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 Post subject: Rubik's Cheese extended thread
PostPosted: Mon Jul 22, 2002 1:16 pm 
to expand on a thread farther down...

The only cheese that I've ever touched is the kind made from milk. But from the information that I've learned so far, to make a replica of a Rubik's cheese I would:

1. Buy a Rubik's UFO
2. Glue the two layers together
3. Build up the pieces into the cheese shape.

Here's where the new thread comes in...
4. Color the pieces.

What would be the official colors and layout of the Rubik's cheese, assuming from what I've read that they were actually made?

And how many of these things exist in the world? 3? 4?

Could it be possible that there were multiple color layouts produced in small quantities?

If these puzzles were actually manufactored, then what year was it? What is the timeline of these puzzles?


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 Post subject: Re: Rubik's Cheese extended thread
PostPosted: Tue Jul 23, 2002 6:14 am 
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Joined: Thu Jan 24, 2002 1:10 am
Location: Toronto, Canada
Frankly, I don't understand all this attraction to such a simple little puzzle. If it is simply a six segment disc, the only way you know it's mixed up is because you "think" you know which way it's supposed to be solved. That's just silly IMHO.

Save yourself a lot of hassle and get one of those puck puzzles. Not quite the same, but close enough, and a heck of a lot more fun. At least the solution is printed on the puzzle (it is on mine... although it doesn't seem to be on the one at the following URL)!

http://look.net/hockeypuck/sixpairs

Sandy


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 Post subject: Re: Rubik's Cheese extended thread
PostPosted: Tue Jul 23, 2002 1:16 pm 
> to make a replica of a Rubik's cheese I would:
> 1. Buy a Rubik's UFO
> 2. Glue the two layers together
> 3. Build up the pieces into the cheese shape.

At #2 I would actually remove the outer pieces of the ufo - they slide on grooves around a 1-layer internal block which has the cheese mechanism.

> 4. Color the pieces.

> What would be the official colors and layout of the Rubik's cheese

I am not sure of the colours. Anthony said in the other thread that the colours are offset, i.e. looking around the side of the solved cheese it looks like a brick wall:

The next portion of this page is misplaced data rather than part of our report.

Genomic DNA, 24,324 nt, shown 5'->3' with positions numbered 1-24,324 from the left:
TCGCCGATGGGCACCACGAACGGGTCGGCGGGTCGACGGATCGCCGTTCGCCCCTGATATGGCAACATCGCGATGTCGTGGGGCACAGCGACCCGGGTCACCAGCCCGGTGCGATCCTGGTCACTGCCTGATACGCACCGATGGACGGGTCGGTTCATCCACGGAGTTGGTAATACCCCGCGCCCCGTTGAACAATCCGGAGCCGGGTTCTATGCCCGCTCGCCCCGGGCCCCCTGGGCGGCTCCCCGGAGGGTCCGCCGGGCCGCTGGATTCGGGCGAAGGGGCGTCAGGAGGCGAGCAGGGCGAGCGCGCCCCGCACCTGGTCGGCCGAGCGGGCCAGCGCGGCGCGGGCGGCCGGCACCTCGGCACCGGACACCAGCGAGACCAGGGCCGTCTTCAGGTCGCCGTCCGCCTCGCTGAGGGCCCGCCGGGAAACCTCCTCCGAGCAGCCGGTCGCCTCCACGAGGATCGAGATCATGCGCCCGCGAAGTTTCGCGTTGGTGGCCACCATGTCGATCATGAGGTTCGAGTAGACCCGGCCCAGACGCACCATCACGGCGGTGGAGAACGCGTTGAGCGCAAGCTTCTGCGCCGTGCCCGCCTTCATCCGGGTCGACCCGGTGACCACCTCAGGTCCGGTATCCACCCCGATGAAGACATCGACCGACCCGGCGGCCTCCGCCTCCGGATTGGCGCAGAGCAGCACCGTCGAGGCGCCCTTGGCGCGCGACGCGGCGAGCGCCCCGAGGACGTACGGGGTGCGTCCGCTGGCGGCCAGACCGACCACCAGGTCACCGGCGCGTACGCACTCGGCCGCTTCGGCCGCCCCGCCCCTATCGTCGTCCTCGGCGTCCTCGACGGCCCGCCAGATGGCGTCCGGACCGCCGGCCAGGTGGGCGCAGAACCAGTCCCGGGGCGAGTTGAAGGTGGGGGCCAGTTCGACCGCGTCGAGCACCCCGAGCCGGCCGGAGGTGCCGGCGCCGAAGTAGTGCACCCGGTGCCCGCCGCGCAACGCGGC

122331
445566
I vaguely remember seeing one in Singmaster's collection that was like this, but I'm not totally sure.

Hendrik's pictures show a version like this:
112233
445566
I think this is not as nice, as it has two solutions.

> And how many of these things exist in the world? 3? 4?
More than that. We already know of 3 (Hendrik, Anthony, David). My guess is there may be a few hundred that were made, probably sold in Hungary.

> Could it be possible that there were multiple color layouts produced in small quantities?

Could be, or it could be that Hendriks has been glued together incorrectly.

> If these puzzles were actually manufactored, then what year was it?

The Hungarian patent is from 9 Nov 1980 (HU 319599), and the US patent was granted in 18 Oct 1983 (US 4,410,179).

http://patft.uspto.gov/netahtml/srchnum.htm

I suspect it was manufactured in Hungary around 1980/81 for a short while, but it was not taken up for distribution anywhere else. Pure speculation though.

Jaap


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 Post subject: Solution on Puck puzzle
PostPosted: Wed Jul 24, 2002 6:14 am 
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Joined: Tue Mar 14, 2000 9:11 pm
Location: Dubuque, IA area
Let's see.... You have to solve the puzzle to read the solution to the puzzle. Cool, like the chicken and the egg. (This is assuming, of course, that you didn't copy the solution before messing it up.)

Doug.


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 Post subject: It's always the unknown that gets you
PostPosted: Wed Jul 24, 2002 8:31 am 
If these things were available a dime a dozen then we wouldn't be talking about them. I didn't realize that the two layers didn't turn and didn't realize that they were actually produced. It's a puzzle that not everbody has, so I guess that's what draws me to it. I'll add it to my growing list of puzzle transformations to do.

I do have a puck puzzle. It is a neat puzzle.


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 Post subject: Cheese, Pucks, and more...
PostPosted: Wed Jul 24, 2002 12:28 pm 
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Joined: Fri Dec 08, 2000 2:32 am
Location: San Francisco, CA
I was pondering alternate mechanisms and terminology for the cheese and puck-type puzzles.

Cheese-type: those where an arbitrary diameter can be flipped without rotating the inner core. We can use the terminology MxN where M is the number of wedges and N is the number of layers. Known examples:
- Rubik's Cheese (6x1)
- Rubik's UFO (6x2)
- Masterball (6x4)
- ??? (6x6) (I've seen pictures, but don't know the name)

Puck-type: those where the inner core of the puzzle must be rotated to allow a diameter to flip. MxN terminology can also be used. Known examples:
- Saturn (6x1)
- Puck (12x2)